Sitting by her collection of centenarian bounty awards and photographs of some of her happiest memories, Máirín Hughes, who will become one of Ireland’s oldest women this weekend, says she is looking forward to her birthday celebrations.
Her long life began on May 22nd, 1914, just two months before the beginning of the first World War. This Sunday, she will turn 108-years-old.
Born in Belfast, she spent her early years in Dublin where her father worked as a customs officer. Her parents met in London some years before and were both members of the Gaelic League. The family soon moved to Killarney in Co Kerry where she grew up.
Living in a nursing home throughout the Covid-19 crisis was not her first experience of surviving a pandemic. Vividly recalling the Spanish Flu in Ireland in 1918, she says her mother "used to look after people" who became ill in the neighbourhood at the time.
“She used to go over to an elderly couple and I would go with her to help carry food and things for them but I was made to stay outside the gate to avoid getting the flu,” she says.
Other standout memories of her years in Killarney include the Black and Tans patrolling her area in 1921. She can remember them “driving around the road” and soon after, the Free State soldiers arriving in 1922.
In the early 1930s, Hughes moved to Cork to study science in University College Cork, something which she acknowledges was "unusual" for women at the time, though she notes, "I wasn't the first".
A girl from her secondary school had also studied science at UCC, she explains. “I had to copy her. I honestly didn’t know the difference between chemistry and physics,” she jokes. She graduated with a BSc in 1935 and is UCC’s oldest known science graduate. Her time there made her some “very happy memories”. She also recalls attending the Eucharistic Congress in 1932 with her family.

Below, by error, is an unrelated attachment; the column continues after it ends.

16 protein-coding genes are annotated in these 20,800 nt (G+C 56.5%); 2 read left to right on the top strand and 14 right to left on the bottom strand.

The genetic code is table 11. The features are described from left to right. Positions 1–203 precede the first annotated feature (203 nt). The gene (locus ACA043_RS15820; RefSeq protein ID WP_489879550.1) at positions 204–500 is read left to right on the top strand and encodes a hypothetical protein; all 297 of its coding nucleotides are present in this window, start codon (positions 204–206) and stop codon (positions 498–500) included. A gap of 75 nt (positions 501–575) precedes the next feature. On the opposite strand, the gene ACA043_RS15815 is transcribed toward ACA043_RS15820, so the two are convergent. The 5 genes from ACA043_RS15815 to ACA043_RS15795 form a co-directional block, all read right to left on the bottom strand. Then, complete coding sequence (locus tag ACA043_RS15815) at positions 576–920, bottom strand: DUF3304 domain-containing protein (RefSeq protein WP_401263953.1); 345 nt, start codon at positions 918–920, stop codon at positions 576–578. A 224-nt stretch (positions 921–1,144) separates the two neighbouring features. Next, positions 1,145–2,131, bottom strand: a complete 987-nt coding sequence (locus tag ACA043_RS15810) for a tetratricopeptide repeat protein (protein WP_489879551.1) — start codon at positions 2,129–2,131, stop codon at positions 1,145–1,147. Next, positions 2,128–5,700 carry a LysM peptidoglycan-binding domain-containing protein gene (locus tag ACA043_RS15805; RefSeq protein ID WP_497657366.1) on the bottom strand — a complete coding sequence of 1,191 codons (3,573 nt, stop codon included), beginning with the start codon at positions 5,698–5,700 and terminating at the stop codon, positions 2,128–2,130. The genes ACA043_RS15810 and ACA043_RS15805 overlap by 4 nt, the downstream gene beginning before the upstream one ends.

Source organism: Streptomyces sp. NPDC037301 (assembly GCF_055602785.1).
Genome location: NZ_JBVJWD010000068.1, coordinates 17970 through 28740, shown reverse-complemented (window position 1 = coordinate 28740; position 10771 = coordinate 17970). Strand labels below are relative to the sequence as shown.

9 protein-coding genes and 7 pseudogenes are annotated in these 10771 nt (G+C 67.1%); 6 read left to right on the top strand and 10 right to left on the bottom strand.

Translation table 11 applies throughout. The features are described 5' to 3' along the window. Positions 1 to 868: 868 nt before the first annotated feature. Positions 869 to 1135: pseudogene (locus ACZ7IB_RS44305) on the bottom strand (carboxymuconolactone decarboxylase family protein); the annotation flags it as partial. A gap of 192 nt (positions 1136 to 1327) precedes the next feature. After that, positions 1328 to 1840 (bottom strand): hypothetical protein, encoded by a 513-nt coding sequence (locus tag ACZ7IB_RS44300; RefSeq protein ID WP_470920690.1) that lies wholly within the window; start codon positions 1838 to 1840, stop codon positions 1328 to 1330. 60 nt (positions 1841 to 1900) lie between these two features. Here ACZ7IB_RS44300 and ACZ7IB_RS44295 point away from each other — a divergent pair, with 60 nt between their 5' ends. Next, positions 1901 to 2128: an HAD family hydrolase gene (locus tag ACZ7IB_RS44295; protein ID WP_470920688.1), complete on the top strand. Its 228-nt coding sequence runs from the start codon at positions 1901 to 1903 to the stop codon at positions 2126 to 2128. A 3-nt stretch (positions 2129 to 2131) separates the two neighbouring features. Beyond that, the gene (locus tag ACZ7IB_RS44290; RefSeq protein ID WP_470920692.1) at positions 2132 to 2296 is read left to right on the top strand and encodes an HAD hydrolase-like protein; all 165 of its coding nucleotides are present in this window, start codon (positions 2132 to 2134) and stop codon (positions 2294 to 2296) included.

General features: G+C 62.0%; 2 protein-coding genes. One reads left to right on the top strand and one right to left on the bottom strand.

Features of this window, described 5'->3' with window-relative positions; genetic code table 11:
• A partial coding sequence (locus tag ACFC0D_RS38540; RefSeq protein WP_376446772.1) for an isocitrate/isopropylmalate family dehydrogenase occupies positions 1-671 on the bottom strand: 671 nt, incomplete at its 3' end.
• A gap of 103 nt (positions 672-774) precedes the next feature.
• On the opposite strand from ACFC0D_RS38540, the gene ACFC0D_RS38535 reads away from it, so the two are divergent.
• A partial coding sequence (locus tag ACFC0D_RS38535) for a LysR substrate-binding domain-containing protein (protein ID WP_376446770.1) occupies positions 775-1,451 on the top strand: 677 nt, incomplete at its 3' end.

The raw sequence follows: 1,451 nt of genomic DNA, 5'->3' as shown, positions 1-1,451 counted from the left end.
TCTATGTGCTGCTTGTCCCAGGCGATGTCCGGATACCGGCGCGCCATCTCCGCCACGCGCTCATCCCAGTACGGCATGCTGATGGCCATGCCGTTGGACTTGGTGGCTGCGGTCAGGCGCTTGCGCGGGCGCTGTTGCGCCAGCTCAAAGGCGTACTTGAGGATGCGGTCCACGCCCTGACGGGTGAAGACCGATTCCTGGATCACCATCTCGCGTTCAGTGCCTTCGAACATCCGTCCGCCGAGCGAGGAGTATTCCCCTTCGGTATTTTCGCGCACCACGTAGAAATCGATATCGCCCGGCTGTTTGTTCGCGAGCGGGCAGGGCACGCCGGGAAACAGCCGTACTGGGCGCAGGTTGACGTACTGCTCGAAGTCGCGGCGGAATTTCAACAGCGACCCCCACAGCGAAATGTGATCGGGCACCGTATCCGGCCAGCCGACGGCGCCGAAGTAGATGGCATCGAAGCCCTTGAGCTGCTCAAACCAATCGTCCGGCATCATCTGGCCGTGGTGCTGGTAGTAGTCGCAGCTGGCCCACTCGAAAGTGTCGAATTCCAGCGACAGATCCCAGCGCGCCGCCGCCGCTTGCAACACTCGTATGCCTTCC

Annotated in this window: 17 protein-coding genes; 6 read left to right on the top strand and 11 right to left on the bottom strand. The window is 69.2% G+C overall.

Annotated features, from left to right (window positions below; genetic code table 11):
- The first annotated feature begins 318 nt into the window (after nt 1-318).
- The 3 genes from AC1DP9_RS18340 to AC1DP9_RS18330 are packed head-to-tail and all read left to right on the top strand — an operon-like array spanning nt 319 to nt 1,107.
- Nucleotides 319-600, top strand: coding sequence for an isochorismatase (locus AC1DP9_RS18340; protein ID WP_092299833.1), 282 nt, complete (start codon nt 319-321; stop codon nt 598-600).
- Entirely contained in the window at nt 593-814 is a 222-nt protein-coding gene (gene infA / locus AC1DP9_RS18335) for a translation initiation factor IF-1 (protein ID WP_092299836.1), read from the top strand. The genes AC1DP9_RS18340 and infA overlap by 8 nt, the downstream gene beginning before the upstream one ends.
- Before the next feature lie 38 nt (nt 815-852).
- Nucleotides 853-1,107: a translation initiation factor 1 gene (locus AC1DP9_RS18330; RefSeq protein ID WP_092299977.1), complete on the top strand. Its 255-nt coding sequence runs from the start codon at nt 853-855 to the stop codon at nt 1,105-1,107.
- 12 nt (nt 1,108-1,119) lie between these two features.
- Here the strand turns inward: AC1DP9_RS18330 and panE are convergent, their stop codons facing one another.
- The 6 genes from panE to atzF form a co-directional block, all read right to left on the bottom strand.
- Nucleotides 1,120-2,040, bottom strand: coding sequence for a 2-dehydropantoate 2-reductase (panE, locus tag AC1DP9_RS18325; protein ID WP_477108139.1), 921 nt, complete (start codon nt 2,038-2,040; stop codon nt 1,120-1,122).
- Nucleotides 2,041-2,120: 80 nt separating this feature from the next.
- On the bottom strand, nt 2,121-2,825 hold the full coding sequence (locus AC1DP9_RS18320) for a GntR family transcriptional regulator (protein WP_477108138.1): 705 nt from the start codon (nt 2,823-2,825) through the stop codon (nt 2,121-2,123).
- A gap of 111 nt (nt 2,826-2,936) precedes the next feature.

She went on to work as a chemist in UCC's medical laboratory for 16 years, observing first-hand the changes and advances in medicine at the time, and occasionally lecturing. Remaining there until she married her husband Frank in 1950, the couple then went to Dublin, where she became a teacher. Her husband was a clerical officer in what was Córas Iompair Éireann (CIÉ), the State transport company. The couple did not have children.
She puts her longevity down to “God’s plan”.
“It’s God’s plan for you. I have nothing to do with it. But I remember being asked before about whether I drink. I have the odd glass. Everything in moderation,” she says.
Staff at Maryfield nursing home in Chapelizod in Dublin have planned a party for her 108th birthday on Saturday afternoon. The itinerary includes a Mass in the morning, followed by lunch with 10 friends in the nursing home’s activity room. Later in the afternoon, an ice-cream van will be parked outside and a celebration will commence with speeches and music from a local school choir.